Unfortunately, Chapman will be a free agent at the end of the season, and there is a real possibility that the Jays will lose him. However, it has been said on the record that Chapman would like to stay with the Jays, it just depends if they can afford him.

The bench pieces:

Here, we’ll look at Biggio and Merrifield’s defence at second base, along with the Blue Jays backup first baseman!

Cavan Biggio’s defence:

We already looked at Biggio’s bat in the outfield edition of Position by Position, so let’s look at his defence at second and first base.
Biggio was actually a pretty solid fielder at second base last season, posting a 0 DRS, but a career-high 7 OAA at the position. In fact, up until this point, he had never had an OAA above 0.
At first base, Biggio had a 2 DRS and a 0 OAA< but was average at the position for when Guerrero Jr., needed a rest.
On top of playing in the outfield, Biggio provides a ton of value with his versatility and plus defence, even if he doesn’t find his 2019 form with the bat.

Whit Merrifield’s defence:

Out of him, Biggio, and Espinal, Merrifield has the best bat. However, he also has the worst defensive numbers, at least in 2022.
He posted a -5 DRS and a 3 OAA at second base in 634.1 innings pitched. However, he was well above average in 2021, when he posted a 14 DRS and a 6 OAA in 1255.2 innings pitched. Up until that point, he never had a DRS over 3, and his highest OAA to that point was also 6.
My guess is that Merrifield will likely start the 2023 season as the primary second baseman, with Espinal moving to a utility infielder role and Biggio in the super-utility role.

Brandon Belt:

At the start of the new year, it was quite surprising that the Jays signed 34-year-old Brandon Belt.
The long-time San Francisco Giant slashed .213/.326/.350 with eight homers in 298 plate appearances in 2022. He finished with a 96 wRC+ and a 0 fWAR in an injury-riddled season.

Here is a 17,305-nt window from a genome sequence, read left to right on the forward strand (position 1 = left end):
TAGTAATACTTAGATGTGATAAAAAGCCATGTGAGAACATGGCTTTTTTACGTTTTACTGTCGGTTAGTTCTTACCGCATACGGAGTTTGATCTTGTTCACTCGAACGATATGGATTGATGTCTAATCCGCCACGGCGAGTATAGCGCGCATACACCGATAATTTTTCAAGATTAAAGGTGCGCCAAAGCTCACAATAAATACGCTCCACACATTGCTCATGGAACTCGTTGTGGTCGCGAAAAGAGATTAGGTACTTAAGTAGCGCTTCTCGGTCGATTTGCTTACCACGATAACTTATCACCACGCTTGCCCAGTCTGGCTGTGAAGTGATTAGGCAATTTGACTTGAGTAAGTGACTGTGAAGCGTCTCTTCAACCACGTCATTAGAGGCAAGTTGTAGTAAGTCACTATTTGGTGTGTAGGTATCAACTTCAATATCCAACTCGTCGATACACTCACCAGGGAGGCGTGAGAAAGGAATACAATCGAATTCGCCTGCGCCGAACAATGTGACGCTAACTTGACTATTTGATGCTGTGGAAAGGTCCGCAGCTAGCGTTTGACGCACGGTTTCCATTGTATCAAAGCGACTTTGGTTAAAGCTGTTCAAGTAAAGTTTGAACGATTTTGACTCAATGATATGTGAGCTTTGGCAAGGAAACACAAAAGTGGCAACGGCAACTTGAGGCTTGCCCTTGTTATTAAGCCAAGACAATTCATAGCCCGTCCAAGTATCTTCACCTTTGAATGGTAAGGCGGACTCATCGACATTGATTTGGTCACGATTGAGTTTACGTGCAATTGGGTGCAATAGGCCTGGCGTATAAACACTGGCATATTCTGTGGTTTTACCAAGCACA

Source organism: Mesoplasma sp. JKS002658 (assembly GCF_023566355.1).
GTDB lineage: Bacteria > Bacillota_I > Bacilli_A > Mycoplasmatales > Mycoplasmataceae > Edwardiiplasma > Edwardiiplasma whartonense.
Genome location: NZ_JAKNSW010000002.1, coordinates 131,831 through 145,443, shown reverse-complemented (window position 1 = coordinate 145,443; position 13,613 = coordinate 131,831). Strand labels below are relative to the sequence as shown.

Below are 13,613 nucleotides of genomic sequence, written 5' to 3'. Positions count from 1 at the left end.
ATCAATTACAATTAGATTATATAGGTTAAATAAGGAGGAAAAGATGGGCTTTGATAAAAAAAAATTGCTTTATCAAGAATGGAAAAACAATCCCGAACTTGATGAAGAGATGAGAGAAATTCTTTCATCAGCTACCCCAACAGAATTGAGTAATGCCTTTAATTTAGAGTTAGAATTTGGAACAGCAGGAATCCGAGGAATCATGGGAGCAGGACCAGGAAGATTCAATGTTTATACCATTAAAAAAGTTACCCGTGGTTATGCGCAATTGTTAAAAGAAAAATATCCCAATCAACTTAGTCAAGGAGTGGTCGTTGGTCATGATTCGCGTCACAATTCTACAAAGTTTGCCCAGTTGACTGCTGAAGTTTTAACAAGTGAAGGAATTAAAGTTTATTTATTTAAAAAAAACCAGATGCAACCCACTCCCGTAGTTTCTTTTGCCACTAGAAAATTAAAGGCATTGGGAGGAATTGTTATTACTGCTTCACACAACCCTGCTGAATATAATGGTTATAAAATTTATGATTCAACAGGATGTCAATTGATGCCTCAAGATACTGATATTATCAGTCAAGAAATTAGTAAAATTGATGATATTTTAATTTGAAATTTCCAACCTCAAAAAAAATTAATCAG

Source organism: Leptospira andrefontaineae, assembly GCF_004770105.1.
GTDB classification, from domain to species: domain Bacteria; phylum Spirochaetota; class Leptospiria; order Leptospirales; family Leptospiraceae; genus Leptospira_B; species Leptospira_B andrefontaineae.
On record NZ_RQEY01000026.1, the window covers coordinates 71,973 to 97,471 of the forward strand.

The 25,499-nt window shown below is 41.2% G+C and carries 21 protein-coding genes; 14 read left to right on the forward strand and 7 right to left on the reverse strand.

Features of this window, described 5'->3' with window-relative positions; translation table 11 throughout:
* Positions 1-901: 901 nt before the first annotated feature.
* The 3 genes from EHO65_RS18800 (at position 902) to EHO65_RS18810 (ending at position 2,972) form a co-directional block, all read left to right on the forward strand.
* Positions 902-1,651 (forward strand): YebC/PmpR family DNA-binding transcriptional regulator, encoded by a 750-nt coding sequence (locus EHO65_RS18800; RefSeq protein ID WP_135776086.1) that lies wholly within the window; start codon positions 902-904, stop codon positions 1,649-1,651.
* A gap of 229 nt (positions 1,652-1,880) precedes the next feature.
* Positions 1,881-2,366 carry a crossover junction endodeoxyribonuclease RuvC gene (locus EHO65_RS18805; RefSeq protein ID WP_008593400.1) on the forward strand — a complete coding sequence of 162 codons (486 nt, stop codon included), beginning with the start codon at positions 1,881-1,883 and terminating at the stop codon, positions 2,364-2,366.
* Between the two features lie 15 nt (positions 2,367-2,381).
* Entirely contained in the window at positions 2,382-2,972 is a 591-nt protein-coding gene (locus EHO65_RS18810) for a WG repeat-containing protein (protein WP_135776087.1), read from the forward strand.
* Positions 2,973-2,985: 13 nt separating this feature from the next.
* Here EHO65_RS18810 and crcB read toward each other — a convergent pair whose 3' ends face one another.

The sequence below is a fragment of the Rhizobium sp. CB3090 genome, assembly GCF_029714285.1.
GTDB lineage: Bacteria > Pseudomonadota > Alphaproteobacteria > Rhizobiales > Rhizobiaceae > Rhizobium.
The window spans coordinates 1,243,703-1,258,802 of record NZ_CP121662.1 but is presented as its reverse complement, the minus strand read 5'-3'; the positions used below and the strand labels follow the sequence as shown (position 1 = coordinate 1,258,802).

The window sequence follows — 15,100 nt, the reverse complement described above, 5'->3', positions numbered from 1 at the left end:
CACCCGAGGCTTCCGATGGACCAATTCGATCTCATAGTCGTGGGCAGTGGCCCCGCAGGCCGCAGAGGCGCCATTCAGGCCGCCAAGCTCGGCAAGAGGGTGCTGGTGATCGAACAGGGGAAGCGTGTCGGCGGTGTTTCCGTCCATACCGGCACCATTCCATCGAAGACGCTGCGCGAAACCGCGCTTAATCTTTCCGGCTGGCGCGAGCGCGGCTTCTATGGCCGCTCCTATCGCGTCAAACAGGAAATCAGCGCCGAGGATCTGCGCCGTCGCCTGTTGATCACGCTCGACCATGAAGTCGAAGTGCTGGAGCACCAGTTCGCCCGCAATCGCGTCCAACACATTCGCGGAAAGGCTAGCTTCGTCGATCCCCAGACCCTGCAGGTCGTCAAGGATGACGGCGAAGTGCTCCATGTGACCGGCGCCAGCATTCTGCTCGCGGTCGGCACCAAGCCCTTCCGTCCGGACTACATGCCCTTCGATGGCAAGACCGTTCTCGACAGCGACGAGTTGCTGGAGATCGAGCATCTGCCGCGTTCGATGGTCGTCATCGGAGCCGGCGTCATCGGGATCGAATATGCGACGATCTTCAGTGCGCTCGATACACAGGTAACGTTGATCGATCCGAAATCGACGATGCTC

With that being said, the first baseman was one of the best hitters on the planet in 2020 and 2021. In those two seasons, he slashed .285/.393/.595 with 38 homers in just 560 plate appearances for a 162 wRC+.
Depending on Belt to perform as he had in 2020-2021 is a big ask, but if he can even do half of that in a designated hitter role, it could help the Jays out tremendously. 

Who’s coming up:

Here we’ll look at a few infielders who could make an impact in 2023.

Addison Barger:

The 23-year-old shortstop/third baseman seems to be the talk around spring training, and for good reason.
Between High-A, Double-A, and Triple-A in 2022, Barger slashed .308/.378/.555 with 26 homers (second in the organization) in 526 plate appearances.
As you could see from that video, he has a quick, fluid swing and plenty of bat speed. I’d say it’s only a matter of time before we see him in the big leagues, but his position is yet to be determined. It could be as a second baseman (the most obvious move in 2023), or as Chapman’s replacement. Hell, Barger may even get a look in the outfield during spring training.
He’s a damn good player who could force his way onto the Jays as soon as the start of the season.

Otto López:

López deserves MLB plate appearances. The 24-year-old second baseman/outfielder slashed .297/.378/.415 in 391 plate appearances with the Buffalo Bisons in 2022. While he doesn’t offer much power (three homers), he gets on base and uses his speed on the base paths.
Playing in the outfield is a clearer pathway for López.

Spencer Horwitz:

The 25-year-old first baseman/left fielder spent his 2022 season in Double-A and Triple-A. Between the two levels, he slashed .275/.391/.452 with 12 homers in 483 plate appearances.
Horwitz’s likely pathway is by playing in the outfield, but he’s worth mentioning as he is a natural first baseman.

What’s next:

On Sunday, we’ll transition to pitchers by looking at the starting pitchers. Stay tuned!
As always, you can follow me on Twitter and Instagram @Brennan_L_D.